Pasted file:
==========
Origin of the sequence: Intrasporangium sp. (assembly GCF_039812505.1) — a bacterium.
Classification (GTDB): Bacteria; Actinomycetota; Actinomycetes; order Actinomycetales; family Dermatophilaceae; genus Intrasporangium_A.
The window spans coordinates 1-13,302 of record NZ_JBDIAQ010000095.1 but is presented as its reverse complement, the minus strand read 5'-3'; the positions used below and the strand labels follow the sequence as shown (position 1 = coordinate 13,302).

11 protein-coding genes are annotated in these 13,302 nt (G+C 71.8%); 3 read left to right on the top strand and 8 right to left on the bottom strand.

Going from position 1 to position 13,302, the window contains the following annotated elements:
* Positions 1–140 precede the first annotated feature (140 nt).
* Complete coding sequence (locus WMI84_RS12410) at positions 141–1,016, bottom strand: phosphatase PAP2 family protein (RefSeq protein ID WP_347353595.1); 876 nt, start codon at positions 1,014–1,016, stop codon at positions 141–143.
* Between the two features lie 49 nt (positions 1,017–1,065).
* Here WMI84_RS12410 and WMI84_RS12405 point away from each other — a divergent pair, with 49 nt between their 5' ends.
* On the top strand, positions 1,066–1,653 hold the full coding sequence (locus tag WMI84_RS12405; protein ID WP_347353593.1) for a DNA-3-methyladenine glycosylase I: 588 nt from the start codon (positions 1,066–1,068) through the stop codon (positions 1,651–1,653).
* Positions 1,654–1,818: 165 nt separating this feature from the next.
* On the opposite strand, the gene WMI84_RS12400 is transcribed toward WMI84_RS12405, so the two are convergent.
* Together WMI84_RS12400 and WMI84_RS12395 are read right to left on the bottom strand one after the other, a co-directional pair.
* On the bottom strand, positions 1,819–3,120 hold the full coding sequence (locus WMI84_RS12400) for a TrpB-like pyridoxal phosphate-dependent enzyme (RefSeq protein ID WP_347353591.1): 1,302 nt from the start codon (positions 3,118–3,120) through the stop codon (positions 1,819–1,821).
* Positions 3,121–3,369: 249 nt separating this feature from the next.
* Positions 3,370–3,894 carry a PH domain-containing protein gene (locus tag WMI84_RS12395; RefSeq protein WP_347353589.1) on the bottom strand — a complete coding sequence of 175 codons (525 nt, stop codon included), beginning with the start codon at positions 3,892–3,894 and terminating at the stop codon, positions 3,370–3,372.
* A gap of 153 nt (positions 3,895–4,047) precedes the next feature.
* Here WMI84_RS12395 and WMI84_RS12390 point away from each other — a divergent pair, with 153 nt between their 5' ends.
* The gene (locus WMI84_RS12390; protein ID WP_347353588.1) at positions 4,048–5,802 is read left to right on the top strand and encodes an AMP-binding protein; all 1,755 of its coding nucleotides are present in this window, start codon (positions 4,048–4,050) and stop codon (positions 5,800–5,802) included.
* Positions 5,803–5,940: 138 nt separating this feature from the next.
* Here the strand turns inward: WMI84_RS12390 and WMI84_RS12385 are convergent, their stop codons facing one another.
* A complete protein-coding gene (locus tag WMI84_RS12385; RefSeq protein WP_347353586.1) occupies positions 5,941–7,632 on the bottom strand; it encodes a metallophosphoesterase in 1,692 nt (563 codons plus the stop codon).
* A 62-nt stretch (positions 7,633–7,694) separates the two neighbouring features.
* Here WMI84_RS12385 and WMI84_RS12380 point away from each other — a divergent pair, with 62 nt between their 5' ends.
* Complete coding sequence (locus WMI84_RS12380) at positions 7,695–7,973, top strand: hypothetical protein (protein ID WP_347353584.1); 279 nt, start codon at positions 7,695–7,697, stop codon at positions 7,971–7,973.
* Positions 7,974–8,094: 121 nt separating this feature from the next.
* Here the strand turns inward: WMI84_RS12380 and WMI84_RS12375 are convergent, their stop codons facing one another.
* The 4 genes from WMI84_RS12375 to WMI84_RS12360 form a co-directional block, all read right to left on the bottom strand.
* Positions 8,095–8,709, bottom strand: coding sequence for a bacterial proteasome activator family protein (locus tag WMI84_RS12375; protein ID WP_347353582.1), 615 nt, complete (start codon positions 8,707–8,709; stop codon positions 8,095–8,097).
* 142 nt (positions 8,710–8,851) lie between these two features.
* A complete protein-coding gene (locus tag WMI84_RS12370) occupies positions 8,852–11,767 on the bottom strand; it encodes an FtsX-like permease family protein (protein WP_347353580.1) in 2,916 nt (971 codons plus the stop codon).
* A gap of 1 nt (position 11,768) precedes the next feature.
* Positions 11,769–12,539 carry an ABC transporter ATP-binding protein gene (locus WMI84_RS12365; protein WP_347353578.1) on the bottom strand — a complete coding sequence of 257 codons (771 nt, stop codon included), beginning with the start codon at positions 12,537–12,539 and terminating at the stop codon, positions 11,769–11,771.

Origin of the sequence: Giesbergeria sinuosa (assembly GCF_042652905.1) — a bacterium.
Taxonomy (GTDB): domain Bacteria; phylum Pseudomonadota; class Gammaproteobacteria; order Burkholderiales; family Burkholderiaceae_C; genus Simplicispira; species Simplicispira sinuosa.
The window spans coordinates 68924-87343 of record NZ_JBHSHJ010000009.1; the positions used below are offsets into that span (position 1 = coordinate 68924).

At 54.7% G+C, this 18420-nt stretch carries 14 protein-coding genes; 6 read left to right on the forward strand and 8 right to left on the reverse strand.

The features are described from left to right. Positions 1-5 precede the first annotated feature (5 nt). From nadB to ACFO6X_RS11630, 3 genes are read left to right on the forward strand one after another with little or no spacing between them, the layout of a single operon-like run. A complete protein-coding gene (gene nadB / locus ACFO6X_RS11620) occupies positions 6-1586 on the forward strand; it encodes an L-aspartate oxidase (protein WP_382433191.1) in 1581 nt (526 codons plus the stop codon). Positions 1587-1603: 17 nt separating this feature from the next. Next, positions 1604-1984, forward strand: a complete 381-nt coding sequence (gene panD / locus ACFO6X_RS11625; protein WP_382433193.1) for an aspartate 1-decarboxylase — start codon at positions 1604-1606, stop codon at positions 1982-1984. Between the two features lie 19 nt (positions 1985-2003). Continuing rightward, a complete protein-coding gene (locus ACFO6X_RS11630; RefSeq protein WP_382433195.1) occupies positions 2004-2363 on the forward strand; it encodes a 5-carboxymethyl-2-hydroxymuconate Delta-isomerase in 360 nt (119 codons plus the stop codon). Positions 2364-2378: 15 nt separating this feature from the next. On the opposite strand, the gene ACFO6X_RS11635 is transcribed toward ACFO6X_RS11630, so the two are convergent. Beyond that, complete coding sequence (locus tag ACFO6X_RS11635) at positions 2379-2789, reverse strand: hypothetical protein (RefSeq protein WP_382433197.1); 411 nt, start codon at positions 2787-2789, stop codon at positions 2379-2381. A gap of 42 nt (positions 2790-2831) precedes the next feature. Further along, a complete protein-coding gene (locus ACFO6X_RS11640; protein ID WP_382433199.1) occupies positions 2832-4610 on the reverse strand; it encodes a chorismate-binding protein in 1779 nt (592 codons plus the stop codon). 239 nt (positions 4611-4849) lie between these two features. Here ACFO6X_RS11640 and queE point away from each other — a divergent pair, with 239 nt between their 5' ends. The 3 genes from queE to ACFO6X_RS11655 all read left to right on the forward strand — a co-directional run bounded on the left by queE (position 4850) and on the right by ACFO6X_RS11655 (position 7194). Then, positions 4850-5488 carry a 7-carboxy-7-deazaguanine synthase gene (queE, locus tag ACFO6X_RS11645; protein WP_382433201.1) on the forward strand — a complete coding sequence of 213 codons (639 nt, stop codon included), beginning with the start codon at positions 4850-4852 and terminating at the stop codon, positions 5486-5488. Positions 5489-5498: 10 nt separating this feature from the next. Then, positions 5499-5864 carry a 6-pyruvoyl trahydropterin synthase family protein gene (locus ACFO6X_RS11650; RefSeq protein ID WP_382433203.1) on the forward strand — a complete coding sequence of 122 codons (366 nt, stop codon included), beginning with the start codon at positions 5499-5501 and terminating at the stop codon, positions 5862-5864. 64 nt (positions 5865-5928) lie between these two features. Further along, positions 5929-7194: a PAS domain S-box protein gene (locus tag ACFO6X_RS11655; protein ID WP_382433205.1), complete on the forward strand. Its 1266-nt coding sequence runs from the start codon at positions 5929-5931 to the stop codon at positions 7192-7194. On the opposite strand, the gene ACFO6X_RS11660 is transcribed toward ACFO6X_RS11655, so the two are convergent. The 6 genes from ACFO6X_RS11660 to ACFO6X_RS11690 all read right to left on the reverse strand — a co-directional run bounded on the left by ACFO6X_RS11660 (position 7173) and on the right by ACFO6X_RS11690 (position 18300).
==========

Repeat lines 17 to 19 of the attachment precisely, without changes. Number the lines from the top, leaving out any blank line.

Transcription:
* A gap of 153 nt (positions 3,895–4,047) precedes the next feature.
* Here WMI84_RS12395 and WMI84_RS12390 point away from each other — a divergent pair, with 153 nt between their 5' ends.
* The gene (locus WMI84_RS12390; protein ID WP_347353588.1) at positions 4,048–5,802 is read left to right on the top strand and encodes an AMP-binding protein; all 1,755 of its coding nucleotides are present in this window, start codon (positions 4,048–4,050) and stop codon (positions 5,800–5,802) included.